As I had suggested would take place, the court rejected CGS's contention that the Dennis Canon was not effectively enacted based on the constitutional impediment to judicial scrutiny of ecclesiastical polity:
In any event, even without Harnish as a controlling precedent, this Court is prohibited from reviewing whether The Episcopal Church properly enacted the Dennis Canon in 1979. It is well settled that this or any court cannot intervene in purely ecclesiastical or religious concerns such as religious governance or polity. Suffice it to say that if Good Shepherd has an objection to the validity of the Dennis Canon, the remedy is not with the courts, but rather with the General Convention of The Episcopal Church.Id. at 6 (citations and quotation marks omitted).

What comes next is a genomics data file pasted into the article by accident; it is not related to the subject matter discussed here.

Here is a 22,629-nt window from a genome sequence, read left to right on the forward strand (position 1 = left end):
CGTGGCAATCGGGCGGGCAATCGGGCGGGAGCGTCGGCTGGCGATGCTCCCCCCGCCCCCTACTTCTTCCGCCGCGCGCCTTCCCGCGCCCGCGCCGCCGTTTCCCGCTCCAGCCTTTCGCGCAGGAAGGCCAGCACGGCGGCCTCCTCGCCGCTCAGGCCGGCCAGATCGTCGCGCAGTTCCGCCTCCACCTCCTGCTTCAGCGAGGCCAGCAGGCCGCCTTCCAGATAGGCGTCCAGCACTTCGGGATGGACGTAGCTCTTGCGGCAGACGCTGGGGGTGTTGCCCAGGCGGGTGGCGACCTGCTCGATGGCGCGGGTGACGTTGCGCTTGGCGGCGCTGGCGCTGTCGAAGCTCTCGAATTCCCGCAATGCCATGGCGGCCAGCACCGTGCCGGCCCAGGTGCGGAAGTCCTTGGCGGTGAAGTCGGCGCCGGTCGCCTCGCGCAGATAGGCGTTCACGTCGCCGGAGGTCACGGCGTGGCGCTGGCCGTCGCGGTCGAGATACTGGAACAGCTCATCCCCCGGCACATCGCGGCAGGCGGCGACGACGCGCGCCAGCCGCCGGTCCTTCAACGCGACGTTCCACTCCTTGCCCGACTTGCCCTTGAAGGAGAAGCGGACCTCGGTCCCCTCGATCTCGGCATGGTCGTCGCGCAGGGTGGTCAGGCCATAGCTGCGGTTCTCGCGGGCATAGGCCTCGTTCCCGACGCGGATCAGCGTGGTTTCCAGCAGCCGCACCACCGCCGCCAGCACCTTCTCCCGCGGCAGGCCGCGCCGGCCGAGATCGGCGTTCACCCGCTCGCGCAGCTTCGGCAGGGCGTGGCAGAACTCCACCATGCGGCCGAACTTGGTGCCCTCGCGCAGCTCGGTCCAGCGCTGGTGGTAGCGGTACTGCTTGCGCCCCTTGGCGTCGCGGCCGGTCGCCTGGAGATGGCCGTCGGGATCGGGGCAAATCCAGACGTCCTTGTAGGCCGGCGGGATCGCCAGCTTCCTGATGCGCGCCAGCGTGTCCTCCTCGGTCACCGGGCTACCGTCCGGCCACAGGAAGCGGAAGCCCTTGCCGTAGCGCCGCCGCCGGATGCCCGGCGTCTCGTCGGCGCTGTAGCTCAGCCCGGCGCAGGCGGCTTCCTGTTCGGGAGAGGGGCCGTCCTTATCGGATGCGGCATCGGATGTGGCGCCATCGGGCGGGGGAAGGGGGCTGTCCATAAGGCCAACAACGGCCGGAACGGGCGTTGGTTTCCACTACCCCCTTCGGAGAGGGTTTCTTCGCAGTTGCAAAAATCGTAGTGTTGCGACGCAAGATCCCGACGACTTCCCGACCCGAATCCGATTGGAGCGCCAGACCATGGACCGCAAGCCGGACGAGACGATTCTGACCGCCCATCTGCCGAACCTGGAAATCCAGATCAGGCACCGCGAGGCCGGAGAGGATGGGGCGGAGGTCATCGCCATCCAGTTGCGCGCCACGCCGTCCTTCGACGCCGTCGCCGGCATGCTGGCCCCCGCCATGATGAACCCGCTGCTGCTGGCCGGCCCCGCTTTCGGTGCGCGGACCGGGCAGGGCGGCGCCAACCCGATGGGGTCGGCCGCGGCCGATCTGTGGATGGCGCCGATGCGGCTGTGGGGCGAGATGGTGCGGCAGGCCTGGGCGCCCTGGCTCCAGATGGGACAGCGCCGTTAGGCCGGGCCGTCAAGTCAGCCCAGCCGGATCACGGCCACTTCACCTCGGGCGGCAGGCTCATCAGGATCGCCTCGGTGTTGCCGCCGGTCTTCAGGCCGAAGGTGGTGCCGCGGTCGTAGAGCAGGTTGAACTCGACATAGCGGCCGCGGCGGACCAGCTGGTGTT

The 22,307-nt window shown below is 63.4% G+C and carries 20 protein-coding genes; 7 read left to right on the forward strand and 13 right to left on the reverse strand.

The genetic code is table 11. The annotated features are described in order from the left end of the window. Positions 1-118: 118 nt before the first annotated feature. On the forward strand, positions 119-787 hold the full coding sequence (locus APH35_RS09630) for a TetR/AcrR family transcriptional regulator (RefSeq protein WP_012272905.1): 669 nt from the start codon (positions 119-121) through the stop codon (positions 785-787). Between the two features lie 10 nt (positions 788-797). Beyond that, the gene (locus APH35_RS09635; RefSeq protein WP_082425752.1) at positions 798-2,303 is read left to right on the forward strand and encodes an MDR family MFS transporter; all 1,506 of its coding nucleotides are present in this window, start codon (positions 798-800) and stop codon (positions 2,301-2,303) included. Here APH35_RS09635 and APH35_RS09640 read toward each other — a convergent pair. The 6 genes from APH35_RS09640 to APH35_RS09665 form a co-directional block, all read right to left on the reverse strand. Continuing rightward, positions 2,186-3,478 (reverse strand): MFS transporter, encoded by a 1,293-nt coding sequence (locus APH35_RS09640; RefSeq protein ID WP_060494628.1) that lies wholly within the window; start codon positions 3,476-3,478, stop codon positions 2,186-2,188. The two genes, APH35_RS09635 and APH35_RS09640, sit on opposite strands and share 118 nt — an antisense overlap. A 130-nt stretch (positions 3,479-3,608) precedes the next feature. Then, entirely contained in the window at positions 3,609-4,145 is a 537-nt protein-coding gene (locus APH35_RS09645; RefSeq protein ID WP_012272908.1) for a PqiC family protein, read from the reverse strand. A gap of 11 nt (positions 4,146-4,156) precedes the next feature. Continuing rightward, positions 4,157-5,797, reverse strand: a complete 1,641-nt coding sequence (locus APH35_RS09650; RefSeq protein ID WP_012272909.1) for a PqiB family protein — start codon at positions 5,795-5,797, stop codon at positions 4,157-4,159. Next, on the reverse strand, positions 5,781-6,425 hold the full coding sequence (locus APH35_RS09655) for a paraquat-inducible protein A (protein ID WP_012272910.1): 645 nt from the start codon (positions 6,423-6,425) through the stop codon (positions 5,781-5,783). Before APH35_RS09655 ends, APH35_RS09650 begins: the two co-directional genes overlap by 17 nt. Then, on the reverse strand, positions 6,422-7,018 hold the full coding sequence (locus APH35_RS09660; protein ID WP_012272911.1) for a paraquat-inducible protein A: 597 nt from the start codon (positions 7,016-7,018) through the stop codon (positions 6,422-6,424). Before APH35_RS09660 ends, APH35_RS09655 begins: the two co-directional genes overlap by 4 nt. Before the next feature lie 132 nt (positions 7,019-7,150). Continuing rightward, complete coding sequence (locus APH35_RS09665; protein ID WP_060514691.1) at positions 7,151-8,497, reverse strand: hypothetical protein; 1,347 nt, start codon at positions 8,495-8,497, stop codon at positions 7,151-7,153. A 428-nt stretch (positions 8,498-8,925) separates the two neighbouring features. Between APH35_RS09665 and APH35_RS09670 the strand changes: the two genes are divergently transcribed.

So other than burnishing my crystal ball, is there any reason for my pointing this out? Yes; this result was eminently predictable. A string of intermediate appellate court decisions from 1999 to Harnish itself had applied the rule of Jones v. Wolf to disputes within the Episcopal Church to uphold and apply the Dennis Canon. Those cases stem from the Court of Appeals' adoption of Jones in 1984. In other words, under a quarter of a century of unbroken precedent from the state's highest court and intermediate appellate courts, the result was as preordained as a Calvinist's view of destiny. The Will to Believe, misdirected, can lead to the assumption of terrible risks.